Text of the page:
Thursday, September 8, 2022

Apple plans to add satellite features to iPhones for emergencies

Emergency service, even without service. iPhone 14 and iPhone 14 Pro let you text emergency services via satellite when cell service or Wi-Fi are unavailable.

From Bloomberg by Mark Gurman

  • Device will be able to deliver messages without cell service
  • Apple plans an emergency-reporting tool for future iPhones
Apple Inc.’s push to bring satellite capabilities to the iPhone will be focused on emergency situations, allowing users to send texts to first responders and report crashes in areas without cellular coverage.

The company is developing at least two related emergency features that will rely on satellite networks, aiming to release them in future iPhones, according to a person with knowledge of the situation.

Apple has been working on satellite technology for years, with a team exploring the concept since at least 2017, Bloomberg has reported.
Speculation that the next iPhone will have satellite capabilities ramped up this week after TF International Securities analyst Ming-Chi Kuo said the phone will probably work with spectrum owned by Globalstar Inc.

That’s led to conjecture that the iPhone will become something akin to a satellite phone, freeing users from having to rely on cell networks.
But Apple’s plan is initially more limited in scope, according to the person, with the focus on helping customers handle crisis scenarios.

And though the next iPhone could have the hardware needed for satellite communications, the features are unlikely to be ready before next year, said another person, who asked not to be identified because the plans aren’t yet public.
The features could also change or be scrapped before they’re released.

An Apple representative declined to comment.

The first component, dubbed Emergency Message via Satellite, will let users text emergency services and contacts over a satellite network when there’s no cell signal available.
That feature will be integrated into the Messages app as a third protocol -- alongside the standard SMS and iMessage -- and appear with gray message bubbles instead of green or blue.
The second feature will be a tool to report major emergencies, such as plane crashes and sinking ships, also using satellite networks.

The texting-via-satellite tool, codenamed Stewie inside Apple, will restrict messages to a shorter length.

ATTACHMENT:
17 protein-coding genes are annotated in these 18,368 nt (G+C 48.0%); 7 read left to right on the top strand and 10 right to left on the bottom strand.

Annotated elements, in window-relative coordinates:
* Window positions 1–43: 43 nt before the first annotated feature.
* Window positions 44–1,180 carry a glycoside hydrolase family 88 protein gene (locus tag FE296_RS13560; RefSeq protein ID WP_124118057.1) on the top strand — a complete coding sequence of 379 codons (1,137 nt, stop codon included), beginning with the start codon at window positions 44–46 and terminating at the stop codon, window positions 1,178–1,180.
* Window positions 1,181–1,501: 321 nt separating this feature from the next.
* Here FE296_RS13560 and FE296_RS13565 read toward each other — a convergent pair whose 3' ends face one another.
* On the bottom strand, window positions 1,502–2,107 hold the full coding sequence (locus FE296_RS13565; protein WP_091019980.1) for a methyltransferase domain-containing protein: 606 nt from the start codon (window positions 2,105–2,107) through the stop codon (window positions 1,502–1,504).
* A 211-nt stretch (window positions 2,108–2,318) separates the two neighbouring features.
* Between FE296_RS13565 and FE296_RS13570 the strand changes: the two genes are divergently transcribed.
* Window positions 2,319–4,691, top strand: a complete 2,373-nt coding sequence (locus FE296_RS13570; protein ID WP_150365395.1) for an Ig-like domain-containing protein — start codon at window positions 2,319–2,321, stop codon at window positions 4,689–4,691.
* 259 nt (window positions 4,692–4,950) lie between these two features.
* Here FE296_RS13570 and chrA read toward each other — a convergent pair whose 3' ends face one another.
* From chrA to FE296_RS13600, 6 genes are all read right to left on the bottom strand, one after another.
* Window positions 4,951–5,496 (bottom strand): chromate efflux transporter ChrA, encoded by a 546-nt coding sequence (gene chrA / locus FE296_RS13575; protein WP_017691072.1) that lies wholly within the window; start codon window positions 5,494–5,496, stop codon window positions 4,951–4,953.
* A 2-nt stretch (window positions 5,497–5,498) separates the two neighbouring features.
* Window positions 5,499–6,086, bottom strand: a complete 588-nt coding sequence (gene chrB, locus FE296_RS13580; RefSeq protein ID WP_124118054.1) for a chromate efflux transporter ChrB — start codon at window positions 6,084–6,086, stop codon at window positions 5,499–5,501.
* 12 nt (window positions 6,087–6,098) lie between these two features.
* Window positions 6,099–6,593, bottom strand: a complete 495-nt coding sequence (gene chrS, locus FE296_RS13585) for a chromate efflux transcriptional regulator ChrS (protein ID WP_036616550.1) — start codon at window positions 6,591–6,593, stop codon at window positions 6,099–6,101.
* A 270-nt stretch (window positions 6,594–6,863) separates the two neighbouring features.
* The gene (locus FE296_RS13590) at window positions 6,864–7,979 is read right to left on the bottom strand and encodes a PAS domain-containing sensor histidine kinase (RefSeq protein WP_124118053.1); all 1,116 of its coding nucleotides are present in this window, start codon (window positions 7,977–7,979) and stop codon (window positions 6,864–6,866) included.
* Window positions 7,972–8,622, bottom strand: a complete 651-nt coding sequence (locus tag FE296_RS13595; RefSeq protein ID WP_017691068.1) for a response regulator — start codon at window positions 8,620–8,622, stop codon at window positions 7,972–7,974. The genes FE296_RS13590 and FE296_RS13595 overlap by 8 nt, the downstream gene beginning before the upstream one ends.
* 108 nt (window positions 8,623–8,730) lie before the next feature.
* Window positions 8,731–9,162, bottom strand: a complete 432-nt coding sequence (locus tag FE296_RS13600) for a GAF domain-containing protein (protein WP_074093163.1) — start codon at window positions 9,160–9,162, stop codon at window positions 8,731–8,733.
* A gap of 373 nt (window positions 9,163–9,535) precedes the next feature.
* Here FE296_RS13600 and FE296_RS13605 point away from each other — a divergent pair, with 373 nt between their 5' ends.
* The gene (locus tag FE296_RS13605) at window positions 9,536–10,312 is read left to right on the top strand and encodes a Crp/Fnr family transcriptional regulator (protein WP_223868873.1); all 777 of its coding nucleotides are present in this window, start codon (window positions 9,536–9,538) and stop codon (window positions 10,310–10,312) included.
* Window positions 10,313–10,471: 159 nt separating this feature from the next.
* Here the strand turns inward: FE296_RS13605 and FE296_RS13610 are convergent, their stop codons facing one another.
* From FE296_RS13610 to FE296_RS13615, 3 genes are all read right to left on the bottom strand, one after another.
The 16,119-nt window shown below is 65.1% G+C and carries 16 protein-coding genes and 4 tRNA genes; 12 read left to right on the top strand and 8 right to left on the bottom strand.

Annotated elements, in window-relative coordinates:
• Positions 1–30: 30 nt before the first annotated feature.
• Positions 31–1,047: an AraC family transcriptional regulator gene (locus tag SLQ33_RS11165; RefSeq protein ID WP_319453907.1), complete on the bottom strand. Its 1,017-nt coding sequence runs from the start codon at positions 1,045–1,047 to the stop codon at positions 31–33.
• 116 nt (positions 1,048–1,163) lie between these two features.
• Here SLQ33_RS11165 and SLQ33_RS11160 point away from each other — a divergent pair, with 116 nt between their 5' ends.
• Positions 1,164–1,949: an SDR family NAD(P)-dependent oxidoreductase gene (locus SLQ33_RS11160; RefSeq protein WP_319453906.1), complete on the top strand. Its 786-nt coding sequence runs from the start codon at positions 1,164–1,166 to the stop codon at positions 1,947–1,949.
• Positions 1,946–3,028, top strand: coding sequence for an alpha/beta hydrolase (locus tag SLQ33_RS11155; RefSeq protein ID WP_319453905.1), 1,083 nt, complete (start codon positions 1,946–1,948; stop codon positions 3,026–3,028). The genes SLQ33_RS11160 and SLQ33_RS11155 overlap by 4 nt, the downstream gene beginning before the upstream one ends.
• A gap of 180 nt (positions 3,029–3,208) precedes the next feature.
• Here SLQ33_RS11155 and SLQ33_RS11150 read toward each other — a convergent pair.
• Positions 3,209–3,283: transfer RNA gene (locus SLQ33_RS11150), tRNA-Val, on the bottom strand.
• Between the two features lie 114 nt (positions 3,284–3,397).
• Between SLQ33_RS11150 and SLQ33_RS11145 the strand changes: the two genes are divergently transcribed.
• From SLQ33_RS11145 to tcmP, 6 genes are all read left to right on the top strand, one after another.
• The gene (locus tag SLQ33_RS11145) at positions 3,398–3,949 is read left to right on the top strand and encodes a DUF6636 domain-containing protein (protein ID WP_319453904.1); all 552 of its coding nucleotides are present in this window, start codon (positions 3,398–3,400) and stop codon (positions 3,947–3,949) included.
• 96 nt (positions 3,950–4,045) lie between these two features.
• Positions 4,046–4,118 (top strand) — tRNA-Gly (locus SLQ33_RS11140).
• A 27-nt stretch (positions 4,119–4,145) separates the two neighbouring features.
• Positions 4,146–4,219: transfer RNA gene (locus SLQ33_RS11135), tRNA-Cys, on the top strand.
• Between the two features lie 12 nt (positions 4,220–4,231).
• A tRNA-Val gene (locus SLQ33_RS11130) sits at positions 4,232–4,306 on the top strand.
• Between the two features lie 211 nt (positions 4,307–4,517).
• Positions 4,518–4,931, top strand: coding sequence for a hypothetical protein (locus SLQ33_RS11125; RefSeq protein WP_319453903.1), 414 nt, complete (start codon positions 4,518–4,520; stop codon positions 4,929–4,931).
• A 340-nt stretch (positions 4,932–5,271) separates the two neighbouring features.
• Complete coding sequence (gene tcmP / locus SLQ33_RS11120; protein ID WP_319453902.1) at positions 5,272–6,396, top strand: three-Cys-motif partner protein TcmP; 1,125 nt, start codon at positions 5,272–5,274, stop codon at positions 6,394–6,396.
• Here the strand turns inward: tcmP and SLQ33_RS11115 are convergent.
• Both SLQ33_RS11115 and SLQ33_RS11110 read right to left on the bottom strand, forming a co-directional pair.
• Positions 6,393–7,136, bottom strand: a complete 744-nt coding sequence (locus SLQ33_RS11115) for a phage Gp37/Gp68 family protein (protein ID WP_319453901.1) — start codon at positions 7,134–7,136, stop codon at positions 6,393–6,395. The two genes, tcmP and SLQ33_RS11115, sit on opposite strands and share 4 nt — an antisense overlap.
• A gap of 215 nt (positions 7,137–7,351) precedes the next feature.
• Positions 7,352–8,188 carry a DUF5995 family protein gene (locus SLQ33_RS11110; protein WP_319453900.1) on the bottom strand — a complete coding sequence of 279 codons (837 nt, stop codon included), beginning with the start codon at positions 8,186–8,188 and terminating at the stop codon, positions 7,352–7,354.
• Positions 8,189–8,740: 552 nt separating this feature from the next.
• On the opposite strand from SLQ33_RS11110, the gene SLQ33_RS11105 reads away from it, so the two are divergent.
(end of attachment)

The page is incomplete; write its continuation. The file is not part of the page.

The texts will automatically push through to an emergency contact’s phone, even if the do-not-disturb setting is on.
One planned design will let a user send the message by typing “Emergency SOS” where they would usually input a contact name.
In addition to delivering texts, the service may eventually be able to handle some phone calls too.

Such an option will be useful in areas such as mountains or remote lakes, where 4G or 5G coverage may be unavailable.
As part of its broader efforts, Apple has even considered eventually deploying its own satellites, but this feature is likely to rely on existing networks.

The second emergency feature is focused on letting users report a crisis.
The phone will ask what kind of emergency is happening, such as whether it involves a car, boat, plane or fire.

The system is also able to take more specific information, such as a person falling overboard or a ship sinking.
It will ask a user if search and rescue services are needed, if there is suspicious behavior or weapons involved, and if a person has suffered a traumatic injury.

When reaching emergency services, the feature can send a user’s location and Medical ID, a virtual card in the Health app with a list of a user’s medical history, age, medications, and information like height and weight.
It can also a notify a user’s emergency contacts, typically a person’s family, friends or doctors.

It’s unclear which emergency services or providers the system would tap into.
The set of features would compete with the Garmin inReach device, which lets users send short messages or an SOS over satellite networks.

Both features are, of course, dependent on satellite availability and local regulations.
They’re not designed to work in every country, and Apple has created a mechanism that will ask users to be outdoors and walk in a certain direction to help the iPhone connect to a satellite.
Linking to a network also won’t always be instantaneous, with testing of the feature indicating that it could sometimes take up to one minute to work.

To connect to satellites, Apple will need a special chip.
While the company is developing its own custom cellular modems for use in the coming years, it still plans to rely on a Qualcomm Inc. modem in the near term.

Speculation that the next iPhone will have satellite capabilities sent shares of Globalstar soaring 64% on Monday.
That company previously said it had signed an agreement with an unidentified party to develop a new service -- a disclosure that some now believe is evidence that it’s Apple’s partner.

Apple isn’t teaming up with Globalstar rival Iridium Communications Inc. on the effort, people familiar with matter said.
And Omnispace LLC, another satellite company, hasn’t yet committed to building systems that could support such services, said industry analyst Tim Farrar.

Globalstar gave up some of its gains on Tuesday and was down 12% as the market opened in New York.
Iridium was down 6.2% while and Apple was down less than 1%.

Apple plans to debut its latest iPhones as early as the middle of next month.
Beyond the possible satellite functionality, the company plans to include a narrower display cutout with an updated Face ID system and a faster processor.
The new model also will have significant camera hardware and software upgrades.
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